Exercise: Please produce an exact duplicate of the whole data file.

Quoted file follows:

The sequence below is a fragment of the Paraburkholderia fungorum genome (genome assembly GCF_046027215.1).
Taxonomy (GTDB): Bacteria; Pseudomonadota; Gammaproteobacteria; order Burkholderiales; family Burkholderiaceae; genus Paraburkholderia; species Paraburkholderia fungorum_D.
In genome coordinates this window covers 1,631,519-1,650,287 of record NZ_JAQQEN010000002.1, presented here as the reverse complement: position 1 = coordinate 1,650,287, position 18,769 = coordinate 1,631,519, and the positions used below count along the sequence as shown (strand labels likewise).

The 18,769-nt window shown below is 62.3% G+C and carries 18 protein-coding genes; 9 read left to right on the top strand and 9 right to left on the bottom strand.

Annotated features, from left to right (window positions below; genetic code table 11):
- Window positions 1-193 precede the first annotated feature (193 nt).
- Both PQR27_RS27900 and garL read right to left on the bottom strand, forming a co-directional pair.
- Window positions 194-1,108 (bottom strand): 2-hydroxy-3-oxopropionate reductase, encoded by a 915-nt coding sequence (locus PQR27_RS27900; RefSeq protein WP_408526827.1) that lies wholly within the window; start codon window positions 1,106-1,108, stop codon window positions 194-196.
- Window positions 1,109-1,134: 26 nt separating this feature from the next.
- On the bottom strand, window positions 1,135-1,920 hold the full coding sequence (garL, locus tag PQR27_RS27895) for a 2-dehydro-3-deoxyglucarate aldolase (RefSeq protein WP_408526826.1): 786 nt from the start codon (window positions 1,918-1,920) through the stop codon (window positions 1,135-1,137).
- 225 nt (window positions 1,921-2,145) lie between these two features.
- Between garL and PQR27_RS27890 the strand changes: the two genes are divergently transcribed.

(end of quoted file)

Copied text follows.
The sequence below is a fragment of the Paraburkholderia fungorum genome (genome assembly GCF_046027215.1).
Taxonomy (GTDB): Bacteria; Pseudomonadota; Gammaproteobacteria; order Burkholderiales; family Burkholderiaceae; genus Paraburkholderia; species Paraburkholderia fungorum_D.
In genome coordinates this window covers 1,631,519-1,650,287 of record NZ_JAQQEN010000002.1, presented here as the reverse complement: position 1 = coordinate 1,650,287, position 18,769 = coordinate 1,631,519, and the positions used below count along the sequence as shown (strand labels likewise).

The 18,769-nt window shown below is 62.3% G+C and carries 18 protein-coding genes; 9 read left to right on the top strand and 9 right to left on the bottom strand.

Annotated features, from left to right (window positions below; genetic code table 11):
- Window positions 1-193 precede the first annotated feature (193 nt).
- Both PQR27_RS27900 and garL read right to left on the bottom strand, forming a co-directional pair.
- Window positions 194-1,108 (bottom strand): 2-hydroxy-3-oxopropionate reductase, encoded by a 915-nt coding sequence (locus PQR27_RS27900; RefSeq protein WP_408526827.1) that lies wholly within the window; start codon window positions 1,106-1,108, stop codon window positions 194-196.
- Window positions 1,109-1,134: 26 nt separating this feature from the next.
- On the bottom strand, window positions 1,135-1,920 hold the full coding sequence (garL, locus tag PQR27_RS27895) for a 2-dehydro-3-deoxyglucarate aldolase (RefSeq protein WP_408526826.1): 786 nt from the start codon (window positions 1,918-1,920) through the stop codon (window positions 1,135-1,137).
- 225 nt (window positions 1,921-2,145) lie between these two features.
- Between garL and PQR27_RS27890 the strand changes: the two genes are divergently transcribed.